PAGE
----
Review of Homeland ‘A Gettysburg Address’
SPOILERS: Do not read this if you have not seen episode 6, series 2 of ‘Homeland’
If anyone was concerned that Homeland was going to have lost some of its dramatic edge following Brody’s switching of sides, then this week’s episode will have gone a long way to allaying those fears.
This episode marked the halfway point in the current series and it seemed to me a crucial turning point. There had been a sense so far in the series that despite there being plenty of action, it was ultimately fairly inconsequential.
That’s not to say that Carrie being chased in Beirut, the failed assassination of Abu Nazir and Brody’s disastrous road trip weren’t all exciting, it’s just that they felt like they were setting the background to the real story.
Before this week things seemed a bit all over the place, with new and different storylines being introduced every week, it was difficult to see where things were going. Now it feels as if the key plotlines have been established and that the scene is firmly set for a blistering second half of the series.
The main action this week was obviously centred around the chasing up of intelligence and the attempt to thwart the planned terrorist attack on America. While the episode may have begun in somewhat predictable fashion, with the CIA’s tailing of marked woman Roya Hammad not going entirely to plan, its ending in a bloody massacre was practically as much of a surprise for the viewers as it was for the unfortunate agents in Gettysburg.
Before we’d even had time to stop finding it weird that Carver from The Wire was now working for the CIA, he’d been gunned down by masked terrorists who then ominously made off with what looked like, but presumably wasn’t, a filing cabinet.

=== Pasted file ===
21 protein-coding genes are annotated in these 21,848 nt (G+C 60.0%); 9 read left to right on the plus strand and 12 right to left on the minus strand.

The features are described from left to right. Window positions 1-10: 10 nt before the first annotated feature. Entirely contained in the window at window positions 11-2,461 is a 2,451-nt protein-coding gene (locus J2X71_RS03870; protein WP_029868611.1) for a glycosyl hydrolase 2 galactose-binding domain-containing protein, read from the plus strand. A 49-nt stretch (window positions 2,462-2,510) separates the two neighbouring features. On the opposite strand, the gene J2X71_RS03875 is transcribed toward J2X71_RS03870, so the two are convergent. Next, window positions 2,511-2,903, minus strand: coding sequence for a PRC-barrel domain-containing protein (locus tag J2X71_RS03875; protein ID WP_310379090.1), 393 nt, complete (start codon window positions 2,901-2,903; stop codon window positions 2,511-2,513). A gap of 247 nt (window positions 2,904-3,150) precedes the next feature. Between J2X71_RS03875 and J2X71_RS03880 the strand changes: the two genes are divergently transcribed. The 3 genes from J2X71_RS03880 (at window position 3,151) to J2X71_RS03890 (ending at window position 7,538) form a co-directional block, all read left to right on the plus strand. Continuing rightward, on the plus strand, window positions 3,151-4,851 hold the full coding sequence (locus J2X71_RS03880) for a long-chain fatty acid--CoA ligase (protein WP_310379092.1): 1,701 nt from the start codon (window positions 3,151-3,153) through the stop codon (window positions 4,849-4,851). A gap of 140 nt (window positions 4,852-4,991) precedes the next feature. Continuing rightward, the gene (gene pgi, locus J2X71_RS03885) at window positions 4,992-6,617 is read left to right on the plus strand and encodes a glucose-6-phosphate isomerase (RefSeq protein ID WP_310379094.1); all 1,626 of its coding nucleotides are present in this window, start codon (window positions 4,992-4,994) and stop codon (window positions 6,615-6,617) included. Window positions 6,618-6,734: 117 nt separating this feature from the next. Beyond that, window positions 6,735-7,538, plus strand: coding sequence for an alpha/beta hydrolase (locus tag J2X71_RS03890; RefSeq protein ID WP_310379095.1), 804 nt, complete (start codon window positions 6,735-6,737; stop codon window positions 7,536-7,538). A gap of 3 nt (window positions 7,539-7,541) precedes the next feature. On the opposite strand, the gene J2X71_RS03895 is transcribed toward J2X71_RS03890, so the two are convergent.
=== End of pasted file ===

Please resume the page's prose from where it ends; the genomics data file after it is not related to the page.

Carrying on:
Elsewhere other threads of the story gathered pace, with Dana’s slightly distracting hit and run drama ending as badly as possible for all concerned, although it has to be said in particular for the woman who died. Few things end romances or political careers faster than running down and killing single mothers in expensive cars, so things are not looking good on either of those fronts for the respective male members of the Walden family.
While seeing the vice-president get his comeuppance would be a welcome sight, you do feel a certain degree of sympathy for his son who is paying a heavy price for botching a classic ‘showing off to impress a girl’ manoeuvre, albeit one that got someone killed. Up till that point he had actually seemed quite decent.
Another part of the plot that looks to be developing interestingly is Mike and Lauder’s private investigation into the death of their ‘brother marine’ Tom Walker. The combination of Lauder’s drunken conspiracy theories and Mike’s naïve earnestness in ignoring CIA warnings to get to the bottom of things is enjoyable, particularly when it ensures a hint of the Brody/Jessica/Mike love triangle resurfaces.
The final plotline that featured prominently in this episode and now looks like being crucial to the rest of the series is another love triangle of sorts, this time between Brody, his wife Jessica and Carrie. Something that was pointed out to me last week is that Jessica calls her husband Brody, which is quite strange given that it is his surname and therefore hers as well.
However this can hardly be blamed for the strain their marriage is under and although a fragile truce has been forged, it seems certain that Brody’s lie to her about not working with Carrie is going to come back to haunt him. With the two of them working closely together and under stressful conditions, a re-kindling of their troubled relationship looks to be on the cards.
Saying this, all of these different parts of the story do eventually play out. One thing that now seems certain is that after the (at times) slightly haphazard nature of the first half of the series, Homeland has rediscovered its focus and now looks to be on course for a thrilling climax.
You can follow the writer on twitter: @thesportsfoxTagged in: Brody, Carrie, CIA, claire danes, Damian Lewis, homeland, Roya Hammad, Rupert Friend, The Wire
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